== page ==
Well, if you’re me, then the first thing you do after that is actually watch the film yourself…and, personally, I liked it.

If I had to guess about the reason “Stolen” has received so many sneering reviews, it’s that it bears striking similarities to a couple of high-rated but critically snubbed police procedurals currently airing on network television. But, hey, I like those shows, and I also like the actors in “Stolen,” so if you’re of the same mindset, then you’ll probably like the film, too.

Still, before I got off the line with Messrs. Anderson and Steinman, I felt obliged to buckle up and ask them what they thought about the film’s Tomatometer rating….and, no, the line didn’t go dead immediately after I asked it.

Bullz-Eye: Hi, guys! Good to talk with you.

Anders Anderson: Hey, Will, how are you doing?

Andy Steinman: Hey, Will, nice to talk with you.

BE: Now, I hope you guys don’t mind if I ask you to identify yourselves before you answer questions, just because your voices sound kind of similar.

AA: Yeah, no problem.

AS: They’re actually quite different, but when you’re around someone that long, they start melding into one.

BE: (Laughs) That’s probably what it is. Well, I guess my first question is to ask how you guys first began your collaboration. Had you been friends prior to this project?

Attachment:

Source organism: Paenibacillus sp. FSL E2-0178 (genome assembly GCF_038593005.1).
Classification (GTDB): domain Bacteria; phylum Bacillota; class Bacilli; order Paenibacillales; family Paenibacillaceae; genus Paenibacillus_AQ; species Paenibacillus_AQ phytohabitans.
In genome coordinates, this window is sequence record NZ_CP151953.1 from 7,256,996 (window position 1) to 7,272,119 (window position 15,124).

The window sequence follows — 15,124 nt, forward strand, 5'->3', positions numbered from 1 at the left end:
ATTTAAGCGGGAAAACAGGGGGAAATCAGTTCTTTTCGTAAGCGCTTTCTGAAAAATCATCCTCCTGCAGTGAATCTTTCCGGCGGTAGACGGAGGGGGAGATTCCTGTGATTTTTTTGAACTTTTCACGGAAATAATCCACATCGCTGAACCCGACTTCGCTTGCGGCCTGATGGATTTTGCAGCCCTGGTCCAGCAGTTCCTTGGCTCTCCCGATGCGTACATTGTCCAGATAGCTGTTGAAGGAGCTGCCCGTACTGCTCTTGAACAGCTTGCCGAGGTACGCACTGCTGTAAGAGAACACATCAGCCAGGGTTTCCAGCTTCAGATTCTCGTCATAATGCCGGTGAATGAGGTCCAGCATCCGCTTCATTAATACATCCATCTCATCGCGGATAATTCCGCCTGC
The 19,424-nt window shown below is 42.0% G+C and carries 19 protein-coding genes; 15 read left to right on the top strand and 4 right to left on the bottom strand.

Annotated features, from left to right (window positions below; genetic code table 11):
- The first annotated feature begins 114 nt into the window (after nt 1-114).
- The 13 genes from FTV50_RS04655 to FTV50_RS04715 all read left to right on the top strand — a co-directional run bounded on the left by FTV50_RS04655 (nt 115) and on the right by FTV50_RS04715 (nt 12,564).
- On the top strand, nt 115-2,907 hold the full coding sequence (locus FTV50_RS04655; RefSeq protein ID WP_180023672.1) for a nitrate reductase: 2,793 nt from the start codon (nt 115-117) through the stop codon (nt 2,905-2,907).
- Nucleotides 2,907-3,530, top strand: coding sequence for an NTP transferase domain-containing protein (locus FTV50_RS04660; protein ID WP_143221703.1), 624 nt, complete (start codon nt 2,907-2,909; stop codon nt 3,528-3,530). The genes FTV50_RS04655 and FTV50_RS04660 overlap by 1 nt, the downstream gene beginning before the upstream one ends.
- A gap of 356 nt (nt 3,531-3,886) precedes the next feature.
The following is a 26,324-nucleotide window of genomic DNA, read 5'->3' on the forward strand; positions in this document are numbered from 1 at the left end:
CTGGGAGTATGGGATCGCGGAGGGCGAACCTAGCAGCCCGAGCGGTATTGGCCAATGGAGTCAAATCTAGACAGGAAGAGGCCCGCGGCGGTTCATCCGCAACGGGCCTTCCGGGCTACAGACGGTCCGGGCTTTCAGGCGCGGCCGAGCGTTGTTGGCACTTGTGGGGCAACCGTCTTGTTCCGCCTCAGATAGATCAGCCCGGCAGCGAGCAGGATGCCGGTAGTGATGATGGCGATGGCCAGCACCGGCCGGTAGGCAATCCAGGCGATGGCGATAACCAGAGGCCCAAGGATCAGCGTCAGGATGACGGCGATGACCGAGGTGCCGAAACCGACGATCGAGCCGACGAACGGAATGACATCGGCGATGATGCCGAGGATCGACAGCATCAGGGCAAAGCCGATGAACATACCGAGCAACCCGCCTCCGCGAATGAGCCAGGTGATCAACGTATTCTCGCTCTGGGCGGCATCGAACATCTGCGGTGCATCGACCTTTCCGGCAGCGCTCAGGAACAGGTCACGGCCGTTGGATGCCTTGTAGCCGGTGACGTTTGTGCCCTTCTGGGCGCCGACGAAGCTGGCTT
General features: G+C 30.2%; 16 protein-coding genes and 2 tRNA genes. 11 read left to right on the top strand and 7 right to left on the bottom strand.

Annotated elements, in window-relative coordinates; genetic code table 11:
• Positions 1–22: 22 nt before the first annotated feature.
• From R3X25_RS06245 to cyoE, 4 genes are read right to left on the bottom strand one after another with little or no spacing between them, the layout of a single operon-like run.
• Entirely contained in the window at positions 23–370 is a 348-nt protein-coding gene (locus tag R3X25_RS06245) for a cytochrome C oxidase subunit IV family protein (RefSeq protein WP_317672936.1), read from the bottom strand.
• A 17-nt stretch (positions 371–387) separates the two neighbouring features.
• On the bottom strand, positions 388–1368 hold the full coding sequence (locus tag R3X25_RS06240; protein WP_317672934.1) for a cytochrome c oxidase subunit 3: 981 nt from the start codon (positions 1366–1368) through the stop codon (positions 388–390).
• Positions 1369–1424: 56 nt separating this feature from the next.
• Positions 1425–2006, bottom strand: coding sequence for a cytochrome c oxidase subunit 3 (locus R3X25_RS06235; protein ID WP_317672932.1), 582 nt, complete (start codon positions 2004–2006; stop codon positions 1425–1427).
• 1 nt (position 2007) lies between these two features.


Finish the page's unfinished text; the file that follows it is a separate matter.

AA: Yeah, we had, but I’ll let Andy tell this tale. He’s told it many times.

AS: Yeah, we first met on a short in Santa Fe, NM, that Anders was acting and…I think you were producing it, too, yeah?

AA: Yeah.

AS: And I was a cinematographer, and I came out there, and we just clicked. Talking to him about whatever we had to do with the camera, talking to him about performance, talking to him about movies that we like, how to make the short the best it could be. We just kind of hit it off on what we wanted to do in our careers when we were done with this short, so we started talking about possibly forming a company and trying to do movies that we wanted to do. And it was just one of those things where we talked to each other and asked, “Well, what do we do next?” And the answer was always, “Well, we’ve got to make a feature.” And so we started talking about, “How do we make a feature? What do we do?” And we just started that process, step by step, of trying to get a movie made: pulling our resources and connections, however little they were, to try and get a feature off the ground. And we became friends all at the same time.

BE: So how did Glenn Taranto’s script cross your path? Did you know him, or was it pitched to you?

AS: We basically contacted everyone we knew. (Laughs) Friends, family, any type of business connection, and asked, “Does anyone know anyone who has a script? Does anyone have a script? We’re looking for material. We’re just looking for something that we can get behind.” And a production company that we’d worked with in the past basically said, “Here, we have a couple of scripts that we like. Why don’t you take a read?” And, lo and behold, Glenn’s script – which was originally called “Box in the Box” – showed up in front of us, and instantly we knew that something was there was that was a great vehicle to get actors, to get performers to be in our first film. Being first-timers, we knew that a lot of this had to be…we knew that we had to get some really good cast behind us to kind of help get the movie out there, and we thought that script would do that. So we just kind of took it and ran with it.